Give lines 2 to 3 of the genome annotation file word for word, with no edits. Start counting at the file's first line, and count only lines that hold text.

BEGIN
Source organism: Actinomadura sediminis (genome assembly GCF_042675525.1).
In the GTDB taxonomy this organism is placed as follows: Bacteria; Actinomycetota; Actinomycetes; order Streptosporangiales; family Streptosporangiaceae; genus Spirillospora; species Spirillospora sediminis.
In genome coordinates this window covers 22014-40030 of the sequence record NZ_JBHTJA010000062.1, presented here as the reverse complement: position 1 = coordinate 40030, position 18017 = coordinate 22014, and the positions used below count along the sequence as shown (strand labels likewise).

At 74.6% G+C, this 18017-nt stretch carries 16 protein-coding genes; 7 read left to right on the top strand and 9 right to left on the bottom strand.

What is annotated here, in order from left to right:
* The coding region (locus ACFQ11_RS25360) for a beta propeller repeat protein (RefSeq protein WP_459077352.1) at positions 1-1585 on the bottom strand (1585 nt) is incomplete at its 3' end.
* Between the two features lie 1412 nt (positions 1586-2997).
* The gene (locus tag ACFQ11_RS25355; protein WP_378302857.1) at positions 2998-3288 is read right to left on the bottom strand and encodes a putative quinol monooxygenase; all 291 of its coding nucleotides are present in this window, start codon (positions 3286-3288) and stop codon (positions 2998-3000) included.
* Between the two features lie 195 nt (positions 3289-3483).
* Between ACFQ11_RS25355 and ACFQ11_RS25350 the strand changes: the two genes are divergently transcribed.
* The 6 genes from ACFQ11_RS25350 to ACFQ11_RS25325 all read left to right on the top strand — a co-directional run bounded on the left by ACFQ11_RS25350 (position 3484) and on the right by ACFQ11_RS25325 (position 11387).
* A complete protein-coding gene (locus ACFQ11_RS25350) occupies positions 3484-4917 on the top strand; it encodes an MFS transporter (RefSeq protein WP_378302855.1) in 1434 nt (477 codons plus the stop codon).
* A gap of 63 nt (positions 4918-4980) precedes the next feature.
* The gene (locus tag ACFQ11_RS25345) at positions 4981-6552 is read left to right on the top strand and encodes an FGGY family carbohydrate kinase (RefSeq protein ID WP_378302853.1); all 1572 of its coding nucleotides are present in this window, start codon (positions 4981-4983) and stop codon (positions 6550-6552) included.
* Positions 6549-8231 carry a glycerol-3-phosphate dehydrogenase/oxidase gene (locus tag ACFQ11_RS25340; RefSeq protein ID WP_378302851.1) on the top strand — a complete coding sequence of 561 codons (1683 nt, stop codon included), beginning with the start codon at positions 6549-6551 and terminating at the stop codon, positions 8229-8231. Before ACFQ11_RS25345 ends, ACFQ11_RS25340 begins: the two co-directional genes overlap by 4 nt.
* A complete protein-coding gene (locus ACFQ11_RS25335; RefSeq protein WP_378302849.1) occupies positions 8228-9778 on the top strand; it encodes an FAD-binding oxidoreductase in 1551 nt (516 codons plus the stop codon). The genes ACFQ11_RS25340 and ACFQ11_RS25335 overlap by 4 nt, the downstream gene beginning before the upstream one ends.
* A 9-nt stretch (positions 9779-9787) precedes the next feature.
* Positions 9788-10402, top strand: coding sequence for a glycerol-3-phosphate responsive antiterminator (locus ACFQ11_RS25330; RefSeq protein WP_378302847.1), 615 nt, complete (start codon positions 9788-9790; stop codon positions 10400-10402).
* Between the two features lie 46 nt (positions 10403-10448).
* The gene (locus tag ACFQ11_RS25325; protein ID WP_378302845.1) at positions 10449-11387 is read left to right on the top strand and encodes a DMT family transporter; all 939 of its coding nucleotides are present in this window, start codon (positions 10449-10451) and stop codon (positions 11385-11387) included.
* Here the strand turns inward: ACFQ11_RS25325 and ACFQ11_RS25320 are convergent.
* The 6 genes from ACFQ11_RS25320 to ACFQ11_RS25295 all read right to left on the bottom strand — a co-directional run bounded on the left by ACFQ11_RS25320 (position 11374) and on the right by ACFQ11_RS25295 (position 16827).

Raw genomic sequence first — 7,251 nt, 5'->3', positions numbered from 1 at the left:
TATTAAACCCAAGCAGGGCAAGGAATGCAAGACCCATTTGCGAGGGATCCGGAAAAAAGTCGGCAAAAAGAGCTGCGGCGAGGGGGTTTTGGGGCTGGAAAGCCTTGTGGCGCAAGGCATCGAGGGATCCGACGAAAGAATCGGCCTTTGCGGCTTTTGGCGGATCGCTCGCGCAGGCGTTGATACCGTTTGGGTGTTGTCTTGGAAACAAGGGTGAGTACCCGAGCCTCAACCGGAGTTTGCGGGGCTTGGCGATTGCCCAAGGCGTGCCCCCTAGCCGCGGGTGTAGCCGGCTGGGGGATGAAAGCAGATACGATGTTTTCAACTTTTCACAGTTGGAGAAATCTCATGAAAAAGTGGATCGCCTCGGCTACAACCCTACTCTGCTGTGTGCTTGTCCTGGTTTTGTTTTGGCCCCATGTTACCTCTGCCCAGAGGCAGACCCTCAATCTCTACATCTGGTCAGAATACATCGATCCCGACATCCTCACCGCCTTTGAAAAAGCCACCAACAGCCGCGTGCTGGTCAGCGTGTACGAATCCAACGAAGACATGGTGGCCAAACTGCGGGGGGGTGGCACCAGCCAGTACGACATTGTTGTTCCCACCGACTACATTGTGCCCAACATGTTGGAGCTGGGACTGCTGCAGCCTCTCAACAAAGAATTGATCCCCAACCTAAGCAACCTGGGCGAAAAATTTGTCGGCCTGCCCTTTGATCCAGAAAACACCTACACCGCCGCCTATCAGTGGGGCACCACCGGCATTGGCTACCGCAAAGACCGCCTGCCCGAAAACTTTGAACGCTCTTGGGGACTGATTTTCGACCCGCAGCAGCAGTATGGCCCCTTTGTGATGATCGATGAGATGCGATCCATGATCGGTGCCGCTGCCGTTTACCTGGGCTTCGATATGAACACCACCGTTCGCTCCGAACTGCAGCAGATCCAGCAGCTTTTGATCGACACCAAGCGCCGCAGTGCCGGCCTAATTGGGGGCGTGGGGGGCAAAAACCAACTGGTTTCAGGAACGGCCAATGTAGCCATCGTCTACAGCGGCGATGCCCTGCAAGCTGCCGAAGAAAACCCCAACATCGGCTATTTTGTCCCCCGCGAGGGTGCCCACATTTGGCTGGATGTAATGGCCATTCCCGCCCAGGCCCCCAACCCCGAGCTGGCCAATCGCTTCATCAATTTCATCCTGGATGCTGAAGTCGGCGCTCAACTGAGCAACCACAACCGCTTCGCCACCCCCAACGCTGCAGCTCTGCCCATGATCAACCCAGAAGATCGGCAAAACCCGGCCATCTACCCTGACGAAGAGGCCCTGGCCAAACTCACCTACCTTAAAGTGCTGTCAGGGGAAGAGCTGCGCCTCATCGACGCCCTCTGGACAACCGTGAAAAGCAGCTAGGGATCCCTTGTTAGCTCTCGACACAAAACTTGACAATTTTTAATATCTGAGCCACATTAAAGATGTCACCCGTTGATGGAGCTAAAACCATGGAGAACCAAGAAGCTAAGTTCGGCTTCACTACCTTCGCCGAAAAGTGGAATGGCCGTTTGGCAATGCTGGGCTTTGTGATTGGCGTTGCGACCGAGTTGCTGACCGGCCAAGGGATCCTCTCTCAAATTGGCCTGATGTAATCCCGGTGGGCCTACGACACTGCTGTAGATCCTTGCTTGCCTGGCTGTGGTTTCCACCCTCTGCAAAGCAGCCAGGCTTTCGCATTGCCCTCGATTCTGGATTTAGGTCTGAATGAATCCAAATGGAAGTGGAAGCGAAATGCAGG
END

In the GTDB taxonomy this organism is placed as follows: Bacteria; Actinomycetota; Actinomycetes; order Streptosporangiales; family Streptosporangiaceae; genus Spirillospora; species Spirillospora sediminis.
In genome coordinates this window covers 22014-40030 of the sequence record NZ_JBHTJA010000062.1, presented here as the reverse complement: position 1 = coordinate 40030, position 18017 = coordinate 22014, and the positions used below count along the sequence as shown (strand labels likewise).